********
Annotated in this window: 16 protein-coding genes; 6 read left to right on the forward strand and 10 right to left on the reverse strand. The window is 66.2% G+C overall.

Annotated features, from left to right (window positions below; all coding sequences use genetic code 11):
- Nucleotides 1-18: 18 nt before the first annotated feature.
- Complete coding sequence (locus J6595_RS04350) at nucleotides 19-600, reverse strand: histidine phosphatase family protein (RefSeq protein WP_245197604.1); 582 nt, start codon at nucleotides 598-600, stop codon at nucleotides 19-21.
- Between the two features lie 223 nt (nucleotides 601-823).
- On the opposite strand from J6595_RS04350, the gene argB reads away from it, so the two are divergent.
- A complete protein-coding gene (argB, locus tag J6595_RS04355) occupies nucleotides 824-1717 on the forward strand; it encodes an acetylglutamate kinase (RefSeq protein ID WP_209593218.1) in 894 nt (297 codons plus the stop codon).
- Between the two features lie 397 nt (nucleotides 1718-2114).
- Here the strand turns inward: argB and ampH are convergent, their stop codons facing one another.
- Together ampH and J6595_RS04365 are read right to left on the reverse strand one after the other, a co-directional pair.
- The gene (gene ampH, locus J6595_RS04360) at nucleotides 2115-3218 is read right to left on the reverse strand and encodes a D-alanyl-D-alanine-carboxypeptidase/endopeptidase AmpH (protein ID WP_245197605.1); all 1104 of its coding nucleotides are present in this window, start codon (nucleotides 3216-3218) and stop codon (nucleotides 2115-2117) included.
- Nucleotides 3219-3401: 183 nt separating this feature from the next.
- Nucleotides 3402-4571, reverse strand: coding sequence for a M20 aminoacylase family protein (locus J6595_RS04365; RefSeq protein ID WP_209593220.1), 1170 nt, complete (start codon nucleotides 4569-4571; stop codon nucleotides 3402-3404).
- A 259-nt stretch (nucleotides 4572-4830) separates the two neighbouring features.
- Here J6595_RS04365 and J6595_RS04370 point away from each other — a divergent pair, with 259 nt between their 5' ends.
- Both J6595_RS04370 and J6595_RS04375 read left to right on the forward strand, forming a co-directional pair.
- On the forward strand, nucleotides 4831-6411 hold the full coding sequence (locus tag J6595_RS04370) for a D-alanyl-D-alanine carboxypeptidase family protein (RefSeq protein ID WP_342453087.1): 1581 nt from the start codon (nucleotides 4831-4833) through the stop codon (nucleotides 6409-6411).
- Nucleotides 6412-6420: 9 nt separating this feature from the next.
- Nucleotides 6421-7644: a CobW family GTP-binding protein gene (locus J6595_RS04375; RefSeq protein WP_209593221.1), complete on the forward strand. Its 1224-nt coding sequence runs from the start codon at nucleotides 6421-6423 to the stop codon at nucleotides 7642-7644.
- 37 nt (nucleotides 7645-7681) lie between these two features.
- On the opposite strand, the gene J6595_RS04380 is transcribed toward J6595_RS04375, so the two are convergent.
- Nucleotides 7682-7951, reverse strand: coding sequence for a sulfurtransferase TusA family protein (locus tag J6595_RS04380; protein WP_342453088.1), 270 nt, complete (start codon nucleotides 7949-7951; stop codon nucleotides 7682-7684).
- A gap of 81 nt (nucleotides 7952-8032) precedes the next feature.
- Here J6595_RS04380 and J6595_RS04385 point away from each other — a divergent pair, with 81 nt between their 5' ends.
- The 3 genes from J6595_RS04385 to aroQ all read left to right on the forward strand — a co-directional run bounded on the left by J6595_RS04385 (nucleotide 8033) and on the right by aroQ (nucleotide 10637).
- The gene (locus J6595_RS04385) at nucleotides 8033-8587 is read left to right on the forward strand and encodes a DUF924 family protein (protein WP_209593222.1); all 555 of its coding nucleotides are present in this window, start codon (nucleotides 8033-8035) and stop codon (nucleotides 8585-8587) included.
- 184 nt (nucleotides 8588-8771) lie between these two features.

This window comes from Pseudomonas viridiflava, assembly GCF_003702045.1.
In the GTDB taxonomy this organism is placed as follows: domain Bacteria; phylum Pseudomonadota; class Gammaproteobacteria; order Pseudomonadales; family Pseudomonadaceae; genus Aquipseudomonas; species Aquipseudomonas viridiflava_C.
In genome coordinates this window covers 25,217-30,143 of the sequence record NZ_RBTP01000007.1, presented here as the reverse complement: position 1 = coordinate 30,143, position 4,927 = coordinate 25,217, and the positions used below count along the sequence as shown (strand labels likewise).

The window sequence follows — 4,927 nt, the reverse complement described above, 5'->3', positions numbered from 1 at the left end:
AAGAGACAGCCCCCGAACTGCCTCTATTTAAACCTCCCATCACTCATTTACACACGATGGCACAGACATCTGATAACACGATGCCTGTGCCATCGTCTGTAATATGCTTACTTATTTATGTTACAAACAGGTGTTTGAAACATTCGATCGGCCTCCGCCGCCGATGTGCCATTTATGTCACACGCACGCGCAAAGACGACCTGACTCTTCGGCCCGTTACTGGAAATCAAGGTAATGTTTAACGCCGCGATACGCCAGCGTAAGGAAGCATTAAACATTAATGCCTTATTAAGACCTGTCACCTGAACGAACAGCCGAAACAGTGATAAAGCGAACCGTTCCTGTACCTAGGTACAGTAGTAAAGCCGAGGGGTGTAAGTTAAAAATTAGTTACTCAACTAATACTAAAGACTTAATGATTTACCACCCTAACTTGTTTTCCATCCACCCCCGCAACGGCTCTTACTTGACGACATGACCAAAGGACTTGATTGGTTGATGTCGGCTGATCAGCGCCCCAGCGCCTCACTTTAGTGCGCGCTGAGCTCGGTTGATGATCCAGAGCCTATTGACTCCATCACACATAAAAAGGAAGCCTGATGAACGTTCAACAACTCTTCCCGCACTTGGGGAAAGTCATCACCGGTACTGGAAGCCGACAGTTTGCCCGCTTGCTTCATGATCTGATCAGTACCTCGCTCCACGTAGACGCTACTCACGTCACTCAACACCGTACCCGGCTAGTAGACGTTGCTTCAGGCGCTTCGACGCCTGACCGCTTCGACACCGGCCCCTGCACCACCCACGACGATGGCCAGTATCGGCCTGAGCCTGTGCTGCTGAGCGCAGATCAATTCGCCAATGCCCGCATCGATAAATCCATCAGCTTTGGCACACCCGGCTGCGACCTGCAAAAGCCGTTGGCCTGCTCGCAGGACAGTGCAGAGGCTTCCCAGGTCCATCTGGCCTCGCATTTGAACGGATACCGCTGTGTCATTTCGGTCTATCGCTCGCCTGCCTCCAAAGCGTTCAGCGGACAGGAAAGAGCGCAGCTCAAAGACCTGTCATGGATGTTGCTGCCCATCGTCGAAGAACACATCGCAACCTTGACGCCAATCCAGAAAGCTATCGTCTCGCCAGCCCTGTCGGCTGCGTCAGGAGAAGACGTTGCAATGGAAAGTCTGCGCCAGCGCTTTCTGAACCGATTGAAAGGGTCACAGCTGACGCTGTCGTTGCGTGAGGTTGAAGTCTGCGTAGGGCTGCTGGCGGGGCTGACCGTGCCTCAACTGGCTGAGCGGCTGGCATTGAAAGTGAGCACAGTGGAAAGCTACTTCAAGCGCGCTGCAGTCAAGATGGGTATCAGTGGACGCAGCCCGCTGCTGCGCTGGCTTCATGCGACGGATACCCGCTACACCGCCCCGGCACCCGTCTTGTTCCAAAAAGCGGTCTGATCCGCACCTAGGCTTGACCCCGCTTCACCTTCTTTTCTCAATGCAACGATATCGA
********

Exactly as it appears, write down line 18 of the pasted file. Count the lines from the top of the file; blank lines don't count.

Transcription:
- Nucleotides 6412-6420: 9 nt separating this feature from the next.